In pictures: The victims of asbestos

WHEN Harry McCluskey wakes in the morning in his home in Glasgow, he has to sit on the side of his bed for several minutes before he can summon the strength and breath to rise and get on with the day. McCluskey, 71, suffers from pleural plaques, pleural thickening and asbestosis, illnesses of the lungs caused by inhaling asbestos while he worked in the shipyards.

"It has affected my life to the point where I can really do nothing," he says, hoarsely. "I've got to get transport wherever I go. I can't walk the length of myself. My legs and breathing are terrible at times. I can't do things I would normally do – gardening or papering the house. In fact, if I bend down I get breathless. My wife's got to tie my laces, it's that bad."

McCluskey is secretary of Clydeside Action on Asbestos (CAA), a group that provides advice and support for victims in the west of Scotland. McCluskey and CAA have been lobbying the Scottish Government on the issue; it is expected that the parliament will soon pass a bill to ensure those suffering anxiety as a result of developing pleural plaques – scarring of the lungs – are able to claim compensation.

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Although the plaques can cause shortness of breath, they are not, in themselves, harmful or painful. But people with plaques have a greatly increased risk of developing the incurable lung disease mesothelioma. It is not uncommon, therefore, for these individuals to feel they have been handed a death sentence.

"Yes, I am frightened," says Ron Marsh, 67, from Stonehaven. He was first exposed to asbestos in his late teens, when working part-time in the Glasgow iron foundry run by his father. He would cut up sheets of asbestos cement, wearing no protective clothing at all, and by the end of his shift the white dust would be so thick on him he looked like a snowman.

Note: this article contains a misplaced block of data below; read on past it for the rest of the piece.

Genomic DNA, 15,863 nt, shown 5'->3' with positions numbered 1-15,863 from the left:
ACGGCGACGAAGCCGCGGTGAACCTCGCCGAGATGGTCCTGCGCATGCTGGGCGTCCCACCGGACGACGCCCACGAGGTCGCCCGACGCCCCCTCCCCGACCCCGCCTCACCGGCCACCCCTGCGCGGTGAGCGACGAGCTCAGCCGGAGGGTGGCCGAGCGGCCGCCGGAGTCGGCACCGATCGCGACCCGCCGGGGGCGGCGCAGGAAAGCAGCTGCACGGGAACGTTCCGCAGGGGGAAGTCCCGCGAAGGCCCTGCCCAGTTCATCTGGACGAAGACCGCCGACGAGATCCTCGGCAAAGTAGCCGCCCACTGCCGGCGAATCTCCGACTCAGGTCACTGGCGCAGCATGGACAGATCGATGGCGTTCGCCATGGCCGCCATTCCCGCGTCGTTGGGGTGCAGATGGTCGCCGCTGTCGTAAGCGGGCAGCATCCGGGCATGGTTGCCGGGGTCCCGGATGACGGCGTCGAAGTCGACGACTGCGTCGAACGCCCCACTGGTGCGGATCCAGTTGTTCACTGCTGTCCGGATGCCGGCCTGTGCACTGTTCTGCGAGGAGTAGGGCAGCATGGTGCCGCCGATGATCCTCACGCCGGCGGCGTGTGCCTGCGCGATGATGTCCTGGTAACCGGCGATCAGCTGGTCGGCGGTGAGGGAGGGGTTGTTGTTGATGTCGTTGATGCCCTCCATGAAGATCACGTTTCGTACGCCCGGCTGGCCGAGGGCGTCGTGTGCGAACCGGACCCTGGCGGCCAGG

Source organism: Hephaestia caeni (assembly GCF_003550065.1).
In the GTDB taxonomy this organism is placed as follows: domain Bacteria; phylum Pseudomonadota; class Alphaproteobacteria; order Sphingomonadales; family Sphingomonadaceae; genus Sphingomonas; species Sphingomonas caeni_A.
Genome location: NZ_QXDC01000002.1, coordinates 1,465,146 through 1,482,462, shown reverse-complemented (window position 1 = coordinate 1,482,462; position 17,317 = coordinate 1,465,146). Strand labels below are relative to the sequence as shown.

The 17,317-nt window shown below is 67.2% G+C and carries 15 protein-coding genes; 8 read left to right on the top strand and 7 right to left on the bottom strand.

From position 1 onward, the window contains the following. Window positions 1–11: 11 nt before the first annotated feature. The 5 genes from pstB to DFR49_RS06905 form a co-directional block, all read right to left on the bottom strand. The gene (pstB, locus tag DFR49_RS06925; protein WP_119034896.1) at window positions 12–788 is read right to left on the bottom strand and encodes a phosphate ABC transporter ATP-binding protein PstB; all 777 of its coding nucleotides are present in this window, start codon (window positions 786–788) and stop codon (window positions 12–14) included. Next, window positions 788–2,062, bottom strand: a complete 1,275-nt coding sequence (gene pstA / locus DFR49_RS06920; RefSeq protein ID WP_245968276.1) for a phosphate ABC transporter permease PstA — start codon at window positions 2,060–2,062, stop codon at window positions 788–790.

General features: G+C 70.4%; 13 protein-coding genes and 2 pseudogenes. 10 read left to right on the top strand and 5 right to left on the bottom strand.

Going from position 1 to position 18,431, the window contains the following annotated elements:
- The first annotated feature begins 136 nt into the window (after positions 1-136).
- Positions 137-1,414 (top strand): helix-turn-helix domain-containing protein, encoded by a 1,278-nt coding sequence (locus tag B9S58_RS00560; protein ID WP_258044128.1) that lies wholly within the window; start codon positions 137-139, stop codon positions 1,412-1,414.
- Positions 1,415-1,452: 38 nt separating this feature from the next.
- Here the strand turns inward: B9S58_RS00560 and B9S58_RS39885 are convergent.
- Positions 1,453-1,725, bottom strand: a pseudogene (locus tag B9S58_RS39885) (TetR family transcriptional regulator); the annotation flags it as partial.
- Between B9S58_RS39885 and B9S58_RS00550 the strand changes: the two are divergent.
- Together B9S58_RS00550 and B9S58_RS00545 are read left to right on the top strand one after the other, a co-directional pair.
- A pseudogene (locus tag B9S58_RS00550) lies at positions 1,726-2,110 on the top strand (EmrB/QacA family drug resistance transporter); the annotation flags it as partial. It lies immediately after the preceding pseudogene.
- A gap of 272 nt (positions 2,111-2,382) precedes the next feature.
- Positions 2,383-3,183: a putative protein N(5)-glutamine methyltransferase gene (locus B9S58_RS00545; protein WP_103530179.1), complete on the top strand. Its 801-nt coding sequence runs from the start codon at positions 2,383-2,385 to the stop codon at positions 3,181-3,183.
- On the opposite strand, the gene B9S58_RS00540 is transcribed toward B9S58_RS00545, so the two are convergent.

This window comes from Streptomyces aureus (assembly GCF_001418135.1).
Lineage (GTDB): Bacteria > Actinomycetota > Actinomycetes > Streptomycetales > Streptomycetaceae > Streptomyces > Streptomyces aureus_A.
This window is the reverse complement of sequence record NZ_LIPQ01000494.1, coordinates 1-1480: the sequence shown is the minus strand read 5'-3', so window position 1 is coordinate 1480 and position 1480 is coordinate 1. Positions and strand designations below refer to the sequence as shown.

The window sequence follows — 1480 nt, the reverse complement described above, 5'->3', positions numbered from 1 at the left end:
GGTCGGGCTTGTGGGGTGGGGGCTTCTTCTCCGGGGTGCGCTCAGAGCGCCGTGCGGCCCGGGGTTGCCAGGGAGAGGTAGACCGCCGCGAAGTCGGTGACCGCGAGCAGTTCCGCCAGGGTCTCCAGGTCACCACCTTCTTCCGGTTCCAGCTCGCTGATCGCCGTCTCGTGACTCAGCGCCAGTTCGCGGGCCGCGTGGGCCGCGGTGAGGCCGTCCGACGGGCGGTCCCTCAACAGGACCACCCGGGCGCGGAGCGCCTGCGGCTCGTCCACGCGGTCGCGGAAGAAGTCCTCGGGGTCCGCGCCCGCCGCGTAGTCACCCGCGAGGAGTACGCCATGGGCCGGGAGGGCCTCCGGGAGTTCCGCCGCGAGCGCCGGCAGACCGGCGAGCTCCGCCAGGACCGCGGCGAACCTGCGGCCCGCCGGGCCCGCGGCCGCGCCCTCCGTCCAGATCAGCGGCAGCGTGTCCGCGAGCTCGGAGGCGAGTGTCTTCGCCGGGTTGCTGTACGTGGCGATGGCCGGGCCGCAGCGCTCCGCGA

"These fibres have gone deep into my lungs," he says with obvious unease. "It worries me that they have travelled through the tissue of my body. So I'm living with this cloud over me all the time – am I going to get cancer?"

Across Britain, asbestos-related diseases claim the lives of 4,000 people every year, more than the number who die in road traffic accidents. The heat-resistant mineral was used widely in the UK construction sector from the late 19th century until it was banned in 1999. In Scotland, with its history of heavy industry, the consequences have been acute, and will continue to be so as the latency period can be as long as 40 years. West Dunbartonshire, Inverclyde, Renfrewshire and Glasgow have among the highest rates of death from mesothelioma in the UK.

But asbestos is a global problem. It continues to be used widely as a building material in poorer countries and, according to the World Health Organisation, it kills at least 90,000 people each year. Some sense of this can be seen in the work of the award-winning photographer Louie Palu, who has journeyed from his native Canada to India, England and Scotland, taking stark black-and-white pictures of sufferers. "No one deserves to die because they go to work and breathe a dust that gives them a death sentence," says Palu. "I met workers in the late stages of cancer from asbestos who looked like they had wandered out of a concentration camp. That shocked me and made me angry.

"Thanks to these brave people consenting to having their stories told and images published, we will not forget that the next victims of asbestos could be or already are our friends, mothers, sisters, wives, husbands, brothers, fathers and children. Their experience, memories and suffering should not be forgotten. There is asbestos all over the place, and people need to know and see that average everyday people can unknowingly poison themselves and die."